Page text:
The major literary device used to establish the conflict in “The Interlopers” is irony; the difference between what appears to be and what is true. The main instance of irony occurs when the men die shortly after ending the feud that had endured amongst the families for three generations. They finally realize “that there are better things in life than getting the better of a boundary dispute” (Saki 86), only to die moments later with nothing to take with them. This is an example of situational irony because the outcome drastically differs from what is expected of the readers. The families had quarrelled for centuries with no settlement, and when they finally bring closure to their feud, it is assumed that the mood will lighten; however, in an ironic twist, the men become prey to wolves. Ultimately, neither men have ownership of the land. Another example of irony occurs when a lifetime of battles between Ulrich and Gradwitz ends when the subject of their feud becomes the cause of their death. When Ulrich and Gradwitz come face to face in the forest, they are both reluctant to initiate violence under the code of a restraining civilization. As a result, ‘before the moment of hesitation had given way to action’ (Saki 84), a branch of beech tree plunges down on them. The strip of forest, that had harboured the beech tree and had, ironically, been the premise of the men’s conflict, entraps them both, leaving them prey to wolves. The final instance of irony is how Ulrich’s and Gradwitz’ decision to call for help, in hopes that their parties would save them, is instead answered by a pack of wolves. They had ‘each prayed a private prayer that his men might be first to arrive’ (Saki 88), unfortunately, when they see indistinct figures coming through the woods, they realize quickly that it was not their men, but a pack of wolves. The author creates suspense by describing the figures running down the hill towards them and the characters anticipating their parties arriving, only for them to finally recognise that their prayers had not been answered. Therefore, the author uses situational irony or the difference between what appears to and what is true to cause the reader to be surprised by the unexpected events.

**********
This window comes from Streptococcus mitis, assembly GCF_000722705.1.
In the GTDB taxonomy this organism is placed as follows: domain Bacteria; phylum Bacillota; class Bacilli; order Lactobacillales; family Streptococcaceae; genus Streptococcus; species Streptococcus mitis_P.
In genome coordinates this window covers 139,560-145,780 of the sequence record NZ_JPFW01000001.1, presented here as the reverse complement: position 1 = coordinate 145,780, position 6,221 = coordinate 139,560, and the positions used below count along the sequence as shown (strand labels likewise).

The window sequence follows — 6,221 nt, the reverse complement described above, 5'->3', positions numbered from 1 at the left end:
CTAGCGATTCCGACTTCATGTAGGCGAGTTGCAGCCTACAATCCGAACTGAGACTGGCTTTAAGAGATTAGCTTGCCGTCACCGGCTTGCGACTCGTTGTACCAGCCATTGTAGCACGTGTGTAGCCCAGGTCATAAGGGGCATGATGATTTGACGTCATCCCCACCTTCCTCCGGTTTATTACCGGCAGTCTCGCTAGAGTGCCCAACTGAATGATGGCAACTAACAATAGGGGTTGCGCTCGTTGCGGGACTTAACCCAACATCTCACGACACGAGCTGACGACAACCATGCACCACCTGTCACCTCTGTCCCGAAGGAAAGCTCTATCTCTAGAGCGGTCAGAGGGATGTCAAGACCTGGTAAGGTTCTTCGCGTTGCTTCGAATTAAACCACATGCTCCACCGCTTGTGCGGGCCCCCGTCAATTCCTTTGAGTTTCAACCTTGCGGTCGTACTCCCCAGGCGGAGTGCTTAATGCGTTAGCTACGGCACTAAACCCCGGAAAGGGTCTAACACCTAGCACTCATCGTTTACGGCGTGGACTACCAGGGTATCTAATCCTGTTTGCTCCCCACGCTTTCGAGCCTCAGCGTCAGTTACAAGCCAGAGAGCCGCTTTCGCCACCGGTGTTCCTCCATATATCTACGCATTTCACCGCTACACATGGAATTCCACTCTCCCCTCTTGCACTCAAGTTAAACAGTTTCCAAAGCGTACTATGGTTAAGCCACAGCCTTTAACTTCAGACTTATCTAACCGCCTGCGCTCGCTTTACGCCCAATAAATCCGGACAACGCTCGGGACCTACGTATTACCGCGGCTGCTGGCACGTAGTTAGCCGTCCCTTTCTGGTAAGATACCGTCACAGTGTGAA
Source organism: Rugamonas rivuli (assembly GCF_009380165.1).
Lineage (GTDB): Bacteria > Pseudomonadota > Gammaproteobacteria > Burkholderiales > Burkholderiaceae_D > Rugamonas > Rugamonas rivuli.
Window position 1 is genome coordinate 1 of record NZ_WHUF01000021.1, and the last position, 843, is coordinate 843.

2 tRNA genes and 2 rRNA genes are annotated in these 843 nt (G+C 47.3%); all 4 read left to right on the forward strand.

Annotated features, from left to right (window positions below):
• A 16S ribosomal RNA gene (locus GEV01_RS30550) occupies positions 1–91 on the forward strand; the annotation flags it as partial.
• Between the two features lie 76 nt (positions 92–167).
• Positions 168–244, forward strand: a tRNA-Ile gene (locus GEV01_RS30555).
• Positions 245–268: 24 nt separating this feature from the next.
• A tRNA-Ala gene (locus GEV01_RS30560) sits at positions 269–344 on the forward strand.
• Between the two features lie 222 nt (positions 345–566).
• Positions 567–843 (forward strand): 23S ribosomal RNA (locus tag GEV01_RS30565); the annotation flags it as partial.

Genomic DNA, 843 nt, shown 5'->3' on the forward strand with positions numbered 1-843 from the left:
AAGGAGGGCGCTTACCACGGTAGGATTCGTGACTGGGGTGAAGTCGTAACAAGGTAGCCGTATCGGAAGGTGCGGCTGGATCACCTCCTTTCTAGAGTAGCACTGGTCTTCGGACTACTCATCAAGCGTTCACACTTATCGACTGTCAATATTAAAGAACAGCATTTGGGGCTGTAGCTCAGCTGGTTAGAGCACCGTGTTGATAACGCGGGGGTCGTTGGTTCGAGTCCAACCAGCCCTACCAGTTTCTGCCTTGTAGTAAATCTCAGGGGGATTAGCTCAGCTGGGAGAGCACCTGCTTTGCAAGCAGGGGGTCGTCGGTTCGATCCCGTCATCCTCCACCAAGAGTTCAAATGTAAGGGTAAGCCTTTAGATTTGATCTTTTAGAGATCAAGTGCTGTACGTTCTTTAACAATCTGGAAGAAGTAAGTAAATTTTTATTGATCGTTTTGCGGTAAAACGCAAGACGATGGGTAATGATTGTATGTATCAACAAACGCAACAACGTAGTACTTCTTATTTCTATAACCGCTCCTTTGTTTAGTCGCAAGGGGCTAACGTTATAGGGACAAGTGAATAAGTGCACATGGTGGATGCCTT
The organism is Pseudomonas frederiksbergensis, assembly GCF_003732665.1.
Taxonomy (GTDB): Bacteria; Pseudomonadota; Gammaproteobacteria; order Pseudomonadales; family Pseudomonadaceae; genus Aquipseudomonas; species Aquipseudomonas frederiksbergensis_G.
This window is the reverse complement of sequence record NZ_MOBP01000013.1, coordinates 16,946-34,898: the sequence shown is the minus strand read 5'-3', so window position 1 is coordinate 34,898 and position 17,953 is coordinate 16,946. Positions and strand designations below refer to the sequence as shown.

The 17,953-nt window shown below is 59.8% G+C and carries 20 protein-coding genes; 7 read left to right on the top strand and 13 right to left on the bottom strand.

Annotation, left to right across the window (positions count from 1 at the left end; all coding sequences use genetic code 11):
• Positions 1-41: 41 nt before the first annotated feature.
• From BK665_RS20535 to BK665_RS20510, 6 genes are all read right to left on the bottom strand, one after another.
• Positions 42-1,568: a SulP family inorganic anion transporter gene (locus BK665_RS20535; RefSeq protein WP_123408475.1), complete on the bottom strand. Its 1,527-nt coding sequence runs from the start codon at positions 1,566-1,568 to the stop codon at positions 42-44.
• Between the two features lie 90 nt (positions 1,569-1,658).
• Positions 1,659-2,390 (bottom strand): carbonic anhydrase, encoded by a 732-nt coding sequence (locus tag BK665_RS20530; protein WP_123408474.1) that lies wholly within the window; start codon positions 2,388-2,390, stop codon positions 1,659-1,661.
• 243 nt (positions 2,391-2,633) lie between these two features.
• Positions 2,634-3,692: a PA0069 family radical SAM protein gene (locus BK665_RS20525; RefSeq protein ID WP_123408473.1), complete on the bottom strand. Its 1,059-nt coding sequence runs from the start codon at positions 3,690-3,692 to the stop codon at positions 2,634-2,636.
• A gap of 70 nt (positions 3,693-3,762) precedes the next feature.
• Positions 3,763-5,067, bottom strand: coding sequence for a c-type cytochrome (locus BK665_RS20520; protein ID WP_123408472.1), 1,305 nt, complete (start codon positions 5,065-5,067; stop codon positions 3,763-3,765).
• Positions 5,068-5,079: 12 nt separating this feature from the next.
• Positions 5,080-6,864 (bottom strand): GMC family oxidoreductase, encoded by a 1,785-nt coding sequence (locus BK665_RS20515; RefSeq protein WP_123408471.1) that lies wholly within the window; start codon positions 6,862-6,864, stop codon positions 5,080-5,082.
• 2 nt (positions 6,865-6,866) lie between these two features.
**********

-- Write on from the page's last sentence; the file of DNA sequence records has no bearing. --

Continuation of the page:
Saki uses foreshadowing to help create suspense and build anticipation for what might happen later in the story. Primarily, the author’s setting hints at whether the forthcoming events will be adverse or fortunate. In this story, we are first introduced to the setting on a winter night somewhere on the Eastern spurs of the Carpathians, where Gradwitz stood waiting ‘for some beast of the woods to come within range of his vision and later his rifle’ (Saki 82). The author’s description of the forest being precipitous and dark, as well as his illustration of Gradwitz watching and listening attentively, suggests that there is a sense of danger in the forest. Otherwise speaking, the author uses a dark and gloomy setting to imply that bad fortune would follow. Another use of foreshadowing is how Saki makes subtle but deliberate references to objects in their environment, in an effort to demonstrate that they might play a significant role later on in the plot. For example, Saki describes there being “movement and unrest among the creatures that were wont to sleep through the dark hours’ (Saki 83). The deer and restlessness amongst the creatures signifies the presence of predators and adds a disturbing element to the setting. This shows that the author makes subtle references to the predators to demonstrate to the reader that this would be a critical element in the conflict. The final use of foreshadowing in the story “The Interlopers” occurs after the men make amends. As readers we interpret the men’s reconciliation as a resolution to the main conflict. This is because in a typical plot diagram with an introduction, rising action, climax, falling action, and finally, conclusion, the falling tree would be considered the climax, and the men’s reconciliation would be considered the falling action. However, despite resolving their feud, the setting remained cold and gloomy, “with the wind tearing in fitful gusts through the naked branches and whistling round the tree trunks” (Saki 87). This hints at the inevitable tragedy that will be inflicted upon the men at the end of the story. With this, Saki uses foreshadowing to hint at the grim and dark theme, and the catastrophic events that await the two men.